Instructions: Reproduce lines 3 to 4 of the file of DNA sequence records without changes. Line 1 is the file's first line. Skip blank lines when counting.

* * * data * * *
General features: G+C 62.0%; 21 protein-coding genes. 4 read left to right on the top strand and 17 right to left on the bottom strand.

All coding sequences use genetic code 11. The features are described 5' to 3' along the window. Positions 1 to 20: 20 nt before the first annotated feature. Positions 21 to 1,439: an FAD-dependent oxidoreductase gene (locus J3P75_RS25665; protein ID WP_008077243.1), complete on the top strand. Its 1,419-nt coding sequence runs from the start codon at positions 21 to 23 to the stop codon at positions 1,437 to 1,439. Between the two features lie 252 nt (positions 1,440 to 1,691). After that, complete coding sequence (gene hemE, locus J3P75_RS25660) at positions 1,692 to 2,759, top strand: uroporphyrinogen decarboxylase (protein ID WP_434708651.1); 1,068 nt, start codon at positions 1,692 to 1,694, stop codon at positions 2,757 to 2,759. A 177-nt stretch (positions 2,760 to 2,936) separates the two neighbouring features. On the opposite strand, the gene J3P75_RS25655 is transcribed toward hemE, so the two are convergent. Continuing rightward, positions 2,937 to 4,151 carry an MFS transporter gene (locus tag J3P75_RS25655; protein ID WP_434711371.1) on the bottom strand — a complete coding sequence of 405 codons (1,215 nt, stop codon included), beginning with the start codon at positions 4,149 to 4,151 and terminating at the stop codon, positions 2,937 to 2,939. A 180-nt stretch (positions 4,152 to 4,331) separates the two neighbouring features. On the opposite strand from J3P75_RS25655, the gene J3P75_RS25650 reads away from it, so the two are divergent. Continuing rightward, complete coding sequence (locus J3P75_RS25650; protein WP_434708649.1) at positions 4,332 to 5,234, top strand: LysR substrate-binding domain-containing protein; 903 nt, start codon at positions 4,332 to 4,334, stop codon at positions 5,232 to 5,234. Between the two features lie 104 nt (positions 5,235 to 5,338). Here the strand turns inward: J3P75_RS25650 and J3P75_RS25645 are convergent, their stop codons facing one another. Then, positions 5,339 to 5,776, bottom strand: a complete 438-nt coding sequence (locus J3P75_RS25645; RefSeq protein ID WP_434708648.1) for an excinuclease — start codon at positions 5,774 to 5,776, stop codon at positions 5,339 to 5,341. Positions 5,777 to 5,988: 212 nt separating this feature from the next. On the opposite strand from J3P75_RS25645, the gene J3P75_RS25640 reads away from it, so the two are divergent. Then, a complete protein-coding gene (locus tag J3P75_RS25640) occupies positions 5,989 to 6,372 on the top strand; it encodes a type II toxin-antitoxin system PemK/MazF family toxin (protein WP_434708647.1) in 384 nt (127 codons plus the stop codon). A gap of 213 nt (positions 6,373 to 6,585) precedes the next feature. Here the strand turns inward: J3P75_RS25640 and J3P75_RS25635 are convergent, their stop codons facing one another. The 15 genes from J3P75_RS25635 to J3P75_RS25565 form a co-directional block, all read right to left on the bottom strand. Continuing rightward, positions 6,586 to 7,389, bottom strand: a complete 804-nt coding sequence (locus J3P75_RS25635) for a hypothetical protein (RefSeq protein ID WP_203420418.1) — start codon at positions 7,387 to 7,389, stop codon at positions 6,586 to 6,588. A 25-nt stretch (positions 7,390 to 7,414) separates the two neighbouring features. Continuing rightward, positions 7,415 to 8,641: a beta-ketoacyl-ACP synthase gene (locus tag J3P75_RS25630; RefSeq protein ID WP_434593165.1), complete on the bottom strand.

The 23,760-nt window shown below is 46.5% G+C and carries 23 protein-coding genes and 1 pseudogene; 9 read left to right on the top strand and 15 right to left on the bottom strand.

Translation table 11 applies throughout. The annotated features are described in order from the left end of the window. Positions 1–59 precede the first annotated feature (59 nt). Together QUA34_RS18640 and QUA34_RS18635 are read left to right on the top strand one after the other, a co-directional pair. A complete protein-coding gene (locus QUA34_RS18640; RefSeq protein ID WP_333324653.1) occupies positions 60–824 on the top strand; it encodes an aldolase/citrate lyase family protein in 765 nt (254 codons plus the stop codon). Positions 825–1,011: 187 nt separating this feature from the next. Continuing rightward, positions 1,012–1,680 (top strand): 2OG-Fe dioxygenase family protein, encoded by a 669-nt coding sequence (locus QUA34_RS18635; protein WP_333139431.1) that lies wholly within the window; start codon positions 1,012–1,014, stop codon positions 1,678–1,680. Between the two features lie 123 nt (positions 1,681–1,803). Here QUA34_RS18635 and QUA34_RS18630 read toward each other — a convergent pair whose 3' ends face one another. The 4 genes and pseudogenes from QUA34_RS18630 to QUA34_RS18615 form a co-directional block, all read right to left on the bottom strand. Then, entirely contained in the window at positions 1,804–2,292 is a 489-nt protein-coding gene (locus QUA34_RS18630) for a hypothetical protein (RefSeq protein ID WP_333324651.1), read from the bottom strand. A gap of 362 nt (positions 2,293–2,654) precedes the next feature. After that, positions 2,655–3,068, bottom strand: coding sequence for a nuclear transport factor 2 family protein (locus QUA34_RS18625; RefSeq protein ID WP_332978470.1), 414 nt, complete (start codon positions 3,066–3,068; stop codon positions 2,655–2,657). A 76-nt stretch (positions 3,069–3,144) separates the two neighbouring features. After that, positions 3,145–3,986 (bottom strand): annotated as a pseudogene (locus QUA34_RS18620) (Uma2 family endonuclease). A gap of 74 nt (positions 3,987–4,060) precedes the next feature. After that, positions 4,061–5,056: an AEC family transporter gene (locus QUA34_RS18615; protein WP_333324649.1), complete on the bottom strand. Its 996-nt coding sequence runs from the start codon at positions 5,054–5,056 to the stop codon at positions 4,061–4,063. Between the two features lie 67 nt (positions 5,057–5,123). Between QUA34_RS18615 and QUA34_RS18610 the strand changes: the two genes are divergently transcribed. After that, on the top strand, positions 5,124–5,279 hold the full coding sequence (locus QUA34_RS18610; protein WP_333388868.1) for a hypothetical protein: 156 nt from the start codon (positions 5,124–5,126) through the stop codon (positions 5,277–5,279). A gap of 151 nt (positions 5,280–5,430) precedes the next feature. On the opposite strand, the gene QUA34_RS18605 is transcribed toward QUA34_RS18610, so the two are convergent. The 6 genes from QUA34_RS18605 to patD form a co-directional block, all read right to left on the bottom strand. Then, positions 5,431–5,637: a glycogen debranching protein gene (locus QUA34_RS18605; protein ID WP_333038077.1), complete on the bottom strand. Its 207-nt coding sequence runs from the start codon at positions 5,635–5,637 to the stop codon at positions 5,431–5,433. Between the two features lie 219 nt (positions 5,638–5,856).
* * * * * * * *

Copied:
The 23,760-nt window shown below is 46.5% G+C and carries 23 protein-coding genes and 1 pseudogene; 9 read left to right on the top strand and 15 right to left on the bottom strand.

Translation table 11 applies throughout. The annotated features are described in order from the left end of the window. Positions 1–59 precede the first annotated feature (59 nt). Together QUA34_RS18640 and QUA34_RS18635 are read left to right on the top strand one after the other, a co-directional pair. A complete protein-coding gene (locus QUA34_RS18640; RefSeq protein ID WP_333324653.1) occupies positions 60–824 on the top strand; it encodes an aldolase/citrate lyase family protein in 765 nt (254 codons plus the stop codon). Positions 825–1,011: 187 nt separating this feature from the next. Continuing rightward, positions 1,012–1,680 (top strand): 2OG-Fe dioxygenase family protein, encoded by a 669-nt coding sequence (locus QUA34_RS18635; protein WP_333139431.1) that lies wholly within the window; start codon positions 1,012–1,014, stop codon positions 1,678–1,680. Between the two features lie 123 nt (positions 1,681–1,803). Here QUA34_RS18635 and QUA34_RS18630 read toward each other — a convergent pair whose 3' ends face one another. The 4 genes and pseudogenes from QUA34_RS18630 to QUA34_RS18615 form a co-directional block, all read right to left on the bottom strand. Then, entirely contained in the window at positions 1,804–2,292 is a 489-nt protein-coding gene (locus QUA34_RS18630) for a hypothetical protein (RefSeq protein ID WP_333324651.1), read from the bottom strand. A gap of 362 nt (positions 2,293–2,654) precedes the next feature. After that, positions 2,655–3,068, bottom strand: coding sequence for a nuclear transport factor 2 family protein (locus QUA34_RS18625; RefSeq protein ID WP_332978470.1), 414 nt, complete (start codon positions 3,066–3,068; stop codon positions 2,655–2,657). A 76-nt stretch (positions 3,069–3,144) separates the two neighbouring features. After that, positions 3,145–3,986 (bottom strand): annotated as a pseudogene (locus QUA34_RS18620) (Uma2 family endonuclease). A gap of 74 nt (positions 3,987–4,060) precedes the next feature. After that, positions 4,061–5,056: an AEC family transporter gene (locus QUA34_RS18615; protein WP_333324649.1), complete on the bottom strand. Its 996-nt coding sequence runs from the start codon at positions 5,054–5,056 to the stop codon at positions 4,061–4,063. Between the two features lie 67 nt (positions 5,057–5,123). Between QUA34_RS18615 and QUA34_RS18610 the strand changes: the two genes are divergently transcribed. After that, on the top strand, positions 5,124–5,279 hold the full coding sequence (locus QUA34_RS18610; protein WP_333388868.1) for a hypothetical protein: 156 nt from the start codon (positions 5,124–5,126) through the stop codon (positions 5,277–5,279). A gap of 151 nt (positions 5,280–5,430) precedes the next feature. On the opposite strand, the gene QUA34_RS18605 is transcribed toward QUA34_RS18610, so the two are convergent. The 6 genes from QUA34_RS18605 to patD form a co-directional block, all read right to left on the bottom strand. Then, positions 5,431–5,637: a glycogen debranching protein gene (locus QUA34_RS18605; protein ID WP_333038077.1), complete on the bottom strand. Its 207-nt coding sequence runs from the start codon at positions 5,635–5,637 to the stop codon at positions 5,431–5,433. Between the two features lie 219 nt (positions 5,638–5,856).